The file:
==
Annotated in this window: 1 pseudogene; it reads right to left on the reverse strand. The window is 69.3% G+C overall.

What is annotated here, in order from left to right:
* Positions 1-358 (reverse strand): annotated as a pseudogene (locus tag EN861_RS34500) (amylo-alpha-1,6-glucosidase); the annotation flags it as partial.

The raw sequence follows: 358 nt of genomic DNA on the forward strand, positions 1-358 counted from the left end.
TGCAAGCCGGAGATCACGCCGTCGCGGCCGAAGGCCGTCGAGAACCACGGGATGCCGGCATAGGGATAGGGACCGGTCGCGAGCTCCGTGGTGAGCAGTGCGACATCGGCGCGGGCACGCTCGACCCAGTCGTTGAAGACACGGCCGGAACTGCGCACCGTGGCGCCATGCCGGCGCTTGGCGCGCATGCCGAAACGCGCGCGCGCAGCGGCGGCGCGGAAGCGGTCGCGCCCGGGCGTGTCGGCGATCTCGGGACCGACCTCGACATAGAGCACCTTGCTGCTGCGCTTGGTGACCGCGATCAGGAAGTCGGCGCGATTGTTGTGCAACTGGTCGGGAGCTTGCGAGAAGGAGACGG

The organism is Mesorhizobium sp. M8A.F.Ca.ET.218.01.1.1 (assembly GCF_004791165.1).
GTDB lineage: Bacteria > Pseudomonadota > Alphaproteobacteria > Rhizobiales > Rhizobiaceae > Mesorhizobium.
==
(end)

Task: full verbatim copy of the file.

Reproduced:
Annotated in this window: 1 pseudogene; it reads right to left on the reverse strand. The window is 69.3% G+C overall.

What is annotated here, in order from left to right:
* Positions 1-358 (reverse strand): annotated as a pseudogene (locus tag EN861_RS34500) (amylo-alpha-1,6-glucosidase); the annotation flags it as partial.

The raw sequence follows: 358 nt of genomic DNA on the forward strand, positions 1-358 counted from the left end.
TGCAAGCCGGAGATCACGCCGTCGCGGCCGAAGGCCGTCGAGAACCACGGGATGCCGGCATAGGGATAGGGACCGGTCGCGAGCTCCGTGGTGAGCAGTGCGACATCGGCGCGGGCACGCTCGACCCAGTCGTTGAAGACACGGCCGGAACTGCGCACCGTGGCGCCATGCCGGCGCTTGGCGCGCATGCCGAAACGCGCGCGCGCAGCGGCGGCGCGGAAGCGGTCGCGCCCGGGCGTGTCGGCGATCTCGGGACCGACCTCGACATAGAGCACCTTGCTGCTGCGCTTGGTGACCGCGATCAGGAAGTCGGCGCGATTGTTGTGCAACTGGTCGGGAGCTTGCGAGAAGGAGACGG

The organism is Mesorhizobium sp. M8A.F.Ca.ET.218.01.1.1 (assembly GCF_004791165.1).
GTDB lineage: Bacteria > Pseudomonadota > Alphaproteobacteria > Rhizobiales > Rhizobiaceae > Mesorhizobium.